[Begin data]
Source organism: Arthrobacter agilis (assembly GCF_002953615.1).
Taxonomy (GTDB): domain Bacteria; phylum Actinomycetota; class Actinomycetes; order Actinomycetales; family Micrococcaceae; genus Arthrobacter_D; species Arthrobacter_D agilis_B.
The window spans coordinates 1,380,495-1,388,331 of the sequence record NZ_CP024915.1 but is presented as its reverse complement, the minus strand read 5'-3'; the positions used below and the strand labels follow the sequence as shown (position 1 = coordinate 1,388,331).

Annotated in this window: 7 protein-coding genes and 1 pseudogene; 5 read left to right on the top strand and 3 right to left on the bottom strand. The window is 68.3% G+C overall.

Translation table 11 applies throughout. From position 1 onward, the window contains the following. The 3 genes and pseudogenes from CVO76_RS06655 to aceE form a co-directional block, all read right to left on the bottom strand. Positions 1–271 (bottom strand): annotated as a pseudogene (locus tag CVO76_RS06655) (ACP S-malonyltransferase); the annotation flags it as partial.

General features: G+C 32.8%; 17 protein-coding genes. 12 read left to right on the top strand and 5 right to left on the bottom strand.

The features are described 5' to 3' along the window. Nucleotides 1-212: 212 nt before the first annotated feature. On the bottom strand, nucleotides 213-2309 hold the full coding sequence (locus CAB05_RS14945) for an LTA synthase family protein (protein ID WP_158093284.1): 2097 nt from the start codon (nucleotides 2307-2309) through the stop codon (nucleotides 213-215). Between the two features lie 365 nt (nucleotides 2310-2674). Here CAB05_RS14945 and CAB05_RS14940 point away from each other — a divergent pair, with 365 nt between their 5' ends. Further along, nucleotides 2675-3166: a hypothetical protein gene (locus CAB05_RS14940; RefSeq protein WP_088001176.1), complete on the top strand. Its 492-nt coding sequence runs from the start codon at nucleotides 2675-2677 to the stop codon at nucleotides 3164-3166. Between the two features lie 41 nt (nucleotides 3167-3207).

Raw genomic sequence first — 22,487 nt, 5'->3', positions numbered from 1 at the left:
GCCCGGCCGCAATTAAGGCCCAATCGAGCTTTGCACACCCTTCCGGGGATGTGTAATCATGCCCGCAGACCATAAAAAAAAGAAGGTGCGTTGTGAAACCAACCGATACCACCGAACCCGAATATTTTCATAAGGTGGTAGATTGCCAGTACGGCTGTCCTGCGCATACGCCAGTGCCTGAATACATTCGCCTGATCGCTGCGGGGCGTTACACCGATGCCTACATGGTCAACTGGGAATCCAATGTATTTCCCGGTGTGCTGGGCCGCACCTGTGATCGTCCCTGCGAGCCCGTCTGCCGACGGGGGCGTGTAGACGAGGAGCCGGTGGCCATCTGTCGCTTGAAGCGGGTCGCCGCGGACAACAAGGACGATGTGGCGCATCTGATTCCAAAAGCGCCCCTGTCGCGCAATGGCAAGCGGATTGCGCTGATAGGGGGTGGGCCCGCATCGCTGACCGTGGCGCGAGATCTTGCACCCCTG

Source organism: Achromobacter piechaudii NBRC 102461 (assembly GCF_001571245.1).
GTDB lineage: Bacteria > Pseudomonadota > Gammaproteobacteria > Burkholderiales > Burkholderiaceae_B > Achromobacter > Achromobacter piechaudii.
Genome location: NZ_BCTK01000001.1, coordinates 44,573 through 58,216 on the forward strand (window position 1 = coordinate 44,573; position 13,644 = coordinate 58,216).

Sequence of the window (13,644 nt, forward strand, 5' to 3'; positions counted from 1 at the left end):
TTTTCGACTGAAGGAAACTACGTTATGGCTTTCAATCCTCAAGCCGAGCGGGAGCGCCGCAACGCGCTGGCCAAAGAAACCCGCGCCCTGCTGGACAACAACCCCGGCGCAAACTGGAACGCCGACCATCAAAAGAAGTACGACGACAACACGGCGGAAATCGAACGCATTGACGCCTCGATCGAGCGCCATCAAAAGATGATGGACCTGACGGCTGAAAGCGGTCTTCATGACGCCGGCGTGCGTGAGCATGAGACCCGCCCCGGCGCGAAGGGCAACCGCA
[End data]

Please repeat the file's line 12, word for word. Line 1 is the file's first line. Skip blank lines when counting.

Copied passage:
Genome location: NZ_BCTK01000001.1, coordinates 44,573 through 58,216 on the forward strand (window position 1 = coordinate 44,573; position 13,644 = coordinate 58,216).